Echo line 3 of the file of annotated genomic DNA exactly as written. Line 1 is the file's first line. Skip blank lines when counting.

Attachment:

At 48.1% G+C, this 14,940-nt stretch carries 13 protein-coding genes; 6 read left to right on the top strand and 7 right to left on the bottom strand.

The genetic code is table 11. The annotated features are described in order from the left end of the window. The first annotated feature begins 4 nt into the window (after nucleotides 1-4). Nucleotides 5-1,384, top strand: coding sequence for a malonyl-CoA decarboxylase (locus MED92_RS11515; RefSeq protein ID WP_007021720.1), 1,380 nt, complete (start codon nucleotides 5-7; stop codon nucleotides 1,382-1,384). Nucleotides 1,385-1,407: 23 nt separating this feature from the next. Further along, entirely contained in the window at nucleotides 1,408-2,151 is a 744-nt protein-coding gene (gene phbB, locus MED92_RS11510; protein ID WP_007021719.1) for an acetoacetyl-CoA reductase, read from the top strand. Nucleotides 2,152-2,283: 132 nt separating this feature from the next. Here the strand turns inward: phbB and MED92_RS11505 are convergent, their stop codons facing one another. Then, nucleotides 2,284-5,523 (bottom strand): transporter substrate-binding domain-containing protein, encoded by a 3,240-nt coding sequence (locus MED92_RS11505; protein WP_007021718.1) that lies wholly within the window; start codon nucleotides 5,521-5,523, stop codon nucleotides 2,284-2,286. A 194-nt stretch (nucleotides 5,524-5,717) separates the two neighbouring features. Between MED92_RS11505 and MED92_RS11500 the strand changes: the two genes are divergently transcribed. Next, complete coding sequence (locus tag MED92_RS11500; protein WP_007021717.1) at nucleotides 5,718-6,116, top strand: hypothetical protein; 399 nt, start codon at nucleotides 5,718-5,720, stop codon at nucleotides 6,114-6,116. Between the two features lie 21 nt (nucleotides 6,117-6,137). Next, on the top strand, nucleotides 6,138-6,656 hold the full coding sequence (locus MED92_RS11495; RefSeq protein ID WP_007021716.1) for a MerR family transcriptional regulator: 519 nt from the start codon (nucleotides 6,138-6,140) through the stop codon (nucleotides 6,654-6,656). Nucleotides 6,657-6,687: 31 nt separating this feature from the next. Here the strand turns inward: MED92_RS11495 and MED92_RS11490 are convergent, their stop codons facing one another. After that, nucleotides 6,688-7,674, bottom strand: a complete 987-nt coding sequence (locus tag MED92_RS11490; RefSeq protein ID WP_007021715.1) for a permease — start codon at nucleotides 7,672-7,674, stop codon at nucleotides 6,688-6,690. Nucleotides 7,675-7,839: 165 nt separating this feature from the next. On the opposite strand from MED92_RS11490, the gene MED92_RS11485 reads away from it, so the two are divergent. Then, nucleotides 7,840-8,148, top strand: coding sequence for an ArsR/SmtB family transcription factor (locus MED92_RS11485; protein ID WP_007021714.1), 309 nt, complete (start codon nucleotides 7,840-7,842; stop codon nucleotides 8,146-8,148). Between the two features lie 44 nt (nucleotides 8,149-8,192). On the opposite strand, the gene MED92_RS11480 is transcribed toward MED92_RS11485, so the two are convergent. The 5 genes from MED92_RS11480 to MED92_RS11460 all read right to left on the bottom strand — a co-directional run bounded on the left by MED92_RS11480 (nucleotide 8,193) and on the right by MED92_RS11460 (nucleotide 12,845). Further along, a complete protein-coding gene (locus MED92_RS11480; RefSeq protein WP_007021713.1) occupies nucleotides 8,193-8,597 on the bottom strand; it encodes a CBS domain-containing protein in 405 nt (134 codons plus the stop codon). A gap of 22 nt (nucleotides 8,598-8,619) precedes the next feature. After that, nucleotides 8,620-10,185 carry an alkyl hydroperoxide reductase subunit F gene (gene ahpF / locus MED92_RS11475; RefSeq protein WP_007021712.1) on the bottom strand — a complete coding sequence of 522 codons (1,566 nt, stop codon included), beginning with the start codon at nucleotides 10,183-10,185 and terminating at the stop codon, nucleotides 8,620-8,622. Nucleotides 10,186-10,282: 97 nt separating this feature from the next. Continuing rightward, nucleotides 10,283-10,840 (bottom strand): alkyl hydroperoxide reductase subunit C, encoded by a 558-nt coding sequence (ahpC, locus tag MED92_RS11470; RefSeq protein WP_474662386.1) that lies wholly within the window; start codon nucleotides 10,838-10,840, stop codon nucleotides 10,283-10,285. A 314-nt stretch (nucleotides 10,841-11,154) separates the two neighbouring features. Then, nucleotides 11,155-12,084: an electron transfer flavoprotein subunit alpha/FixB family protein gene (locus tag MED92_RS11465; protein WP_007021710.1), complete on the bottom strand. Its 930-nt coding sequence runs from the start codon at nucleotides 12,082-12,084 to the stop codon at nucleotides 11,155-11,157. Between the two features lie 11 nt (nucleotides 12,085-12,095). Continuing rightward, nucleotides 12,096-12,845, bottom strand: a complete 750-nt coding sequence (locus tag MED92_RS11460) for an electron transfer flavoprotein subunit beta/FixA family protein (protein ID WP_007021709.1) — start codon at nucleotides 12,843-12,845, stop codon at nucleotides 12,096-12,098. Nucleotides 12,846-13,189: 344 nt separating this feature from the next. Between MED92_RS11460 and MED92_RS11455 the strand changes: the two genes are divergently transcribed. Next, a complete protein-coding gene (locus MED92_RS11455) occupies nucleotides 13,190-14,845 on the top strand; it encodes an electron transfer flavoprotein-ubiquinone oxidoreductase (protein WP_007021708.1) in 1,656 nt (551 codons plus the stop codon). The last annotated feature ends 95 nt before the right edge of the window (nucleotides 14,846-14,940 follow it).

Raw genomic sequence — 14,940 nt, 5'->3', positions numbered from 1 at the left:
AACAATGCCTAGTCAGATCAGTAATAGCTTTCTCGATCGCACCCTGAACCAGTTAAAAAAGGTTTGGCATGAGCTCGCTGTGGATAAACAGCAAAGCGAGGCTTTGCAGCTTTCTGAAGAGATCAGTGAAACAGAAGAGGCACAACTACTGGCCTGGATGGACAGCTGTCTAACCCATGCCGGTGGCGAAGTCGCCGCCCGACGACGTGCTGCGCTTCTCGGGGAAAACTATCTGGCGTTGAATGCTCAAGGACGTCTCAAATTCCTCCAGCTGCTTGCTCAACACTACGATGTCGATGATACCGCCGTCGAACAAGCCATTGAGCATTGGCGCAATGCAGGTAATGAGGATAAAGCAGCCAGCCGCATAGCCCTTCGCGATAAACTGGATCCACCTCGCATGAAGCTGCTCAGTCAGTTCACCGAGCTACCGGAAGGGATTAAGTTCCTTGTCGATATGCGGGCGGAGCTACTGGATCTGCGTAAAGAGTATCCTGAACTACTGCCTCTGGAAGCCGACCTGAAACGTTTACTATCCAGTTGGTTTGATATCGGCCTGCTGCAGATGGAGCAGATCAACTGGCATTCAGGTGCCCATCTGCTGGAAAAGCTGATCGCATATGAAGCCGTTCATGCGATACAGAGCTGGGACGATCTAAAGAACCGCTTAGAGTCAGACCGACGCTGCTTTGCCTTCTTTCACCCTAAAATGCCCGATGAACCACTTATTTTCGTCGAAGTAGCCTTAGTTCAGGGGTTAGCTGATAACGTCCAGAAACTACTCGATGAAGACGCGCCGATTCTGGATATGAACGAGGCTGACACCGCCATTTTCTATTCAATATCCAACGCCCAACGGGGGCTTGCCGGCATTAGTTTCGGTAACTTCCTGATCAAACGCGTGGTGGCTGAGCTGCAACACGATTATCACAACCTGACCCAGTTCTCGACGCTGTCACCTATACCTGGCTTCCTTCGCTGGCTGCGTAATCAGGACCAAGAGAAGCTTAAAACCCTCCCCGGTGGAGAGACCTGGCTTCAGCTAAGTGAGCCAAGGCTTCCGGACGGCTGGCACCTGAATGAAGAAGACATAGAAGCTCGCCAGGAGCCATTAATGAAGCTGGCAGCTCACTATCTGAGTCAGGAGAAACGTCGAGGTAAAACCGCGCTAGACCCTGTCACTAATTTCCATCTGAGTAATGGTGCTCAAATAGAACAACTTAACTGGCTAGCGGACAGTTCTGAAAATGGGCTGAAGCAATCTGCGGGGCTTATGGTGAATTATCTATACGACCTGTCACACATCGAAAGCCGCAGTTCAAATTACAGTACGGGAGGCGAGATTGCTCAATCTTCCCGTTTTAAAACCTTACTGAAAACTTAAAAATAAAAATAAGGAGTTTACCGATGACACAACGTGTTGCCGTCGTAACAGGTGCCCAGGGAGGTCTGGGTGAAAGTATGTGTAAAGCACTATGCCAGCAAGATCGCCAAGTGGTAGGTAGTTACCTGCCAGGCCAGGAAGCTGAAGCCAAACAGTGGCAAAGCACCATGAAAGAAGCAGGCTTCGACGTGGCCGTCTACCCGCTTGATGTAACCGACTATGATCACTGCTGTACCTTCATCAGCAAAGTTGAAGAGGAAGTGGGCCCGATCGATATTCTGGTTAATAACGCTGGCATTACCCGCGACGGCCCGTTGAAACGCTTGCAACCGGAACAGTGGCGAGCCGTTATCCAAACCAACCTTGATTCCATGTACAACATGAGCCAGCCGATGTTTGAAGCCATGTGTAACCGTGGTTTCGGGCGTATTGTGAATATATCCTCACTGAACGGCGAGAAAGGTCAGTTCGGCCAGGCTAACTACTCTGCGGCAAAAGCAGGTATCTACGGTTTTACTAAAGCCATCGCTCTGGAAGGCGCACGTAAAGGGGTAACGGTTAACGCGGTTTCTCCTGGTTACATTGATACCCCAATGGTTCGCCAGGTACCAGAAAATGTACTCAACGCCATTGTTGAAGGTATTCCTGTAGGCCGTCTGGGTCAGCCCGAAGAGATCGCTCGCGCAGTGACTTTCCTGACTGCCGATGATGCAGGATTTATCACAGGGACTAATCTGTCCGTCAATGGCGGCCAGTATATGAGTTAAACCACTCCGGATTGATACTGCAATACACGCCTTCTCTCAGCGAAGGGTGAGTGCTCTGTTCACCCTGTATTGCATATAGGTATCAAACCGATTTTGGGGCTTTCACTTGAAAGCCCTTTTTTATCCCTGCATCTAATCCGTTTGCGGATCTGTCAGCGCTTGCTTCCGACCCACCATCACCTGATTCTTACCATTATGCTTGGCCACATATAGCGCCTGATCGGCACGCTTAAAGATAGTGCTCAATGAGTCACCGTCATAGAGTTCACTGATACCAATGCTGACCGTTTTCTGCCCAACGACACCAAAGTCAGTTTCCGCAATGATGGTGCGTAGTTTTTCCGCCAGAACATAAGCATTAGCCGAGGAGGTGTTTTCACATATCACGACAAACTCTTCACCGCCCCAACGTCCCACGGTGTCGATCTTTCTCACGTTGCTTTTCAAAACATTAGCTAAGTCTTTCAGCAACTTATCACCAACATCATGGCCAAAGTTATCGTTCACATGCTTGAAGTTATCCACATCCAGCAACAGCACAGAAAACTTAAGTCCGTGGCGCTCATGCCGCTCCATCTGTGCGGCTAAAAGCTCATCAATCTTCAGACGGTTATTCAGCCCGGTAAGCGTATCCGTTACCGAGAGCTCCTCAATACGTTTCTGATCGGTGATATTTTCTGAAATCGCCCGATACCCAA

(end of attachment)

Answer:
Raw genomic sequence — 14,940 nt, 5'->3', positions numbered from 1 at the left: